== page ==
From the Science in the clouds blog.


Barbicambarus cornutus with its molt from UK biological station (EREC).

What is regeneration?

Here we'll focus on the best known vertebrate regeneration example: the salamander. The picture on the right depict limb regeneration process in salamander. It starts with an amputation of course, in nature it could be a failed predation attempt for instance. Then, wound is healing (1) by migration of cells over the wound to cover it. At this point more cells are migrating to the wound spot creating what we call a blastema (2). It is an accumulation of cell among which lots of them start the process of dedifferenciation, they reverse from their attributed role (whatever it was they were doing from bone to nerve to blood vessel) to a state where every fate is possible (think about stem cell). This is the crazy step that we human can't do (although humans can completely regenerate the tip of their finger until the age of 11). At that point, proliferation can take place (3). All those dedifferentiated cells start multiplying and building a new limb. The process continues until a complete limb as been formed (4 & 5) and it is fully functional!

In crayfish, the organism that I'm working on, regeneration cannot take place continuously ... they are invertebrates. Meaning they are wearing their bones like we do with our skin, it's all inside out! Indeed, crayfish and other invertebrates do not grow continuously, they molt: they extract themselves from their own skeleton and then grow before building a new skeleton around them (on the left you can see a picture of a crayfish with its fresh molt). It's crazy, no?!

Why regenerate? And why crayfish?

First, regenerating is bad-ass, humans have been after that power for a long time ... that's why we have so many scientists working on it nowadays. The idea is for one day to be able to inject someone with a serum at the wound location and induce the regeneration process. The applications are obvious from limb loss due to war or accidents or malformation at birth to crazy ideas like removing cancer with the organ where it occurs and regenerating a new organ ... this last one is still science fiction, but dreams are cheap and they work your imagination!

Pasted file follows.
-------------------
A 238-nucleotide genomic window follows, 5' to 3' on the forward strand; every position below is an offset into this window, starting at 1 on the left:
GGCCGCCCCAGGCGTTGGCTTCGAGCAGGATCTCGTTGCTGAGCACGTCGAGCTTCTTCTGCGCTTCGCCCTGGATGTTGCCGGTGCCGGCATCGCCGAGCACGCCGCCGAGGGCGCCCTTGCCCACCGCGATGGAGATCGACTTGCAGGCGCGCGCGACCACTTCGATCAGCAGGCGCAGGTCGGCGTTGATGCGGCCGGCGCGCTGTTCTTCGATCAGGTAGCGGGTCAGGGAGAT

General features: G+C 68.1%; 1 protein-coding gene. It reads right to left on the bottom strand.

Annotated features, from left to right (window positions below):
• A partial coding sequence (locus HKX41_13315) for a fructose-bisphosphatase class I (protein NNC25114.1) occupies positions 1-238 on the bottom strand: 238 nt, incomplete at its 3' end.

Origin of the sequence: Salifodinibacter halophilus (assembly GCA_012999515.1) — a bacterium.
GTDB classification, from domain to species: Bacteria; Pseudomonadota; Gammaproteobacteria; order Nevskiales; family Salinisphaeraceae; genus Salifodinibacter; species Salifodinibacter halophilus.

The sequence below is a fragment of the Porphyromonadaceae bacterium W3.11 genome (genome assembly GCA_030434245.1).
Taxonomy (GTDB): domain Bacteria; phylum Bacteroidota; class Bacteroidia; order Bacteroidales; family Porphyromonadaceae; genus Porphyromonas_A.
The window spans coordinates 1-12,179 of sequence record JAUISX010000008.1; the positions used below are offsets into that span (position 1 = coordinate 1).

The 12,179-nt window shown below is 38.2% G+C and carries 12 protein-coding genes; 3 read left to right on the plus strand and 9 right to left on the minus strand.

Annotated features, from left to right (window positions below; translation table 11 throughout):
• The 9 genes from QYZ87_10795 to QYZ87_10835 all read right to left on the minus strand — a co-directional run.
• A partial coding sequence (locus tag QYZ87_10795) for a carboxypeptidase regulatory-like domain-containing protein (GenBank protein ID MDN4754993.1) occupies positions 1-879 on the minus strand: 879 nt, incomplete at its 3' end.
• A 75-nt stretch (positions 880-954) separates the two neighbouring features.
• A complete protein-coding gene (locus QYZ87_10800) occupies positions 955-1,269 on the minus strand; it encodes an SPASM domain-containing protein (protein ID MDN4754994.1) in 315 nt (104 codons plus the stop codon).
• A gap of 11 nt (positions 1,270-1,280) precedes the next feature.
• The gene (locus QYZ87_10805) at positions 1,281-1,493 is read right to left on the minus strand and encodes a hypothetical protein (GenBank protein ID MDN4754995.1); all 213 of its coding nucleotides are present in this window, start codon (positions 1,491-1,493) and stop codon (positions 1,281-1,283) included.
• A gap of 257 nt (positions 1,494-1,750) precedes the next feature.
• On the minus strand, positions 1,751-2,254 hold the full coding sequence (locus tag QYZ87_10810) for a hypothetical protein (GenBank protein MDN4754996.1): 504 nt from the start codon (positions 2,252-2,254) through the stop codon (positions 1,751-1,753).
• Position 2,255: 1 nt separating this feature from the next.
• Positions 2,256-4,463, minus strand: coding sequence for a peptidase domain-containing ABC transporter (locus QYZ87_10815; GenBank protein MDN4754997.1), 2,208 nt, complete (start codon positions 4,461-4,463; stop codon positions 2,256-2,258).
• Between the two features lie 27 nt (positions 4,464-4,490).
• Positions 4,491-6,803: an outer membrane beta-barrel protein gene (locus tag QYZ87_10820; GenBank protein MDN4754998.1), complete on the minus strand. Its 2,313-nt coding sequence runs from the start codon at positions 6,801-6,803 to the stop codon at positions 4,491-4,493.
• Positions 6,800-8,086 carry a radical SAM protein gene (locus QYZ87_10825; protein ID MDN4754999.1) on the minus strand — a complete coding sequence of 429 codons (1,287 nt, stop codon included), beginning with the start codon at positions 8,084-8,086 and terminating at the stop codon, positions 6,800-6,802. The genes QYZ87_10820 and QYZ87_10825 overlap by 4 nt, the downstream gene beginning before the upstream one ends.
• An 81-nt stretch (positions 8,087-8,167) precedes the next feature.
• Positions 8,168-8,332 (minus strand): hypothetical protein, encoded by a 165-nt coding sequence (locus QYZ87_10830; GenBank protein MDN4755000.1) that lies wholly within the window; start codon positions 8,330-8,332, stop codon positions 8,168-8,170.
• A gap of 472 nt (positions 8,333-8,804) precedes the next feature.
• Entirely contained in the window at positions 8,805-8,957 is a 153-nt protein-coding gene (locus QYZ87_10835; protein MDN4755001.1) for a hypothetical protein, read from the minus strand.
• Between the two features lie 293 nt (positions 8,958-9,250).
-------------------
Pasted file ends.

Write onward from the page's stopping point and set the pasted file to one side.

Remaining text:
Focusing on crayfish, if you have been on the ecosystem engineering page you now know their engineering capacities, if not go check it out and come back we'll wait for you. The idea here is to use crayfish regeneration to modulate their engineering capacities. Indeed, crayfish mainly use their first pair of chelae (the big pincers) to dig up their burrows (see image on the right) creating new space and inducing turbidity by sediment suspension (their main engineering features). As scientists I am always looking for ingenious ways to modulate a natural phenomenon in order to investigate it, regeneration provides me with the perfect way to inhibit crayfish engineering and then to document its changes over time during regeneration. That's exactly what I'm doing for my Ph.D. dissertation!

Another crayfish (Barbicambarus cornutus) with its molt from my previous lab at UK. The orange mesh is to provide them with some structure.


Morphology of crayfish burrows: A, that of a primary burrowing species; B, C, D,
those of a secondary burrowing species; E, that of a tertiary burrowing species (from Hobbs 1981)

Scientific papers you might want to check out ...

I haven't published any of my work involving regeneration yet, but I'm working on it! In the meantime, I can direct you toward some resources that you can easily find online or even buy for a small fee:
- Vertebrate Limb Regeneration, by Hugh Wallace (ISBN: 0471278777) - Amazon link. This book is maybe a little bit old (1981), but it's witty and still the best introduction to regeneration!
- Principles of Regeneration Biology, by Bruce Carlson (ISBN: 0123694396) - Amazon link. The regeneration compendium in my opinion.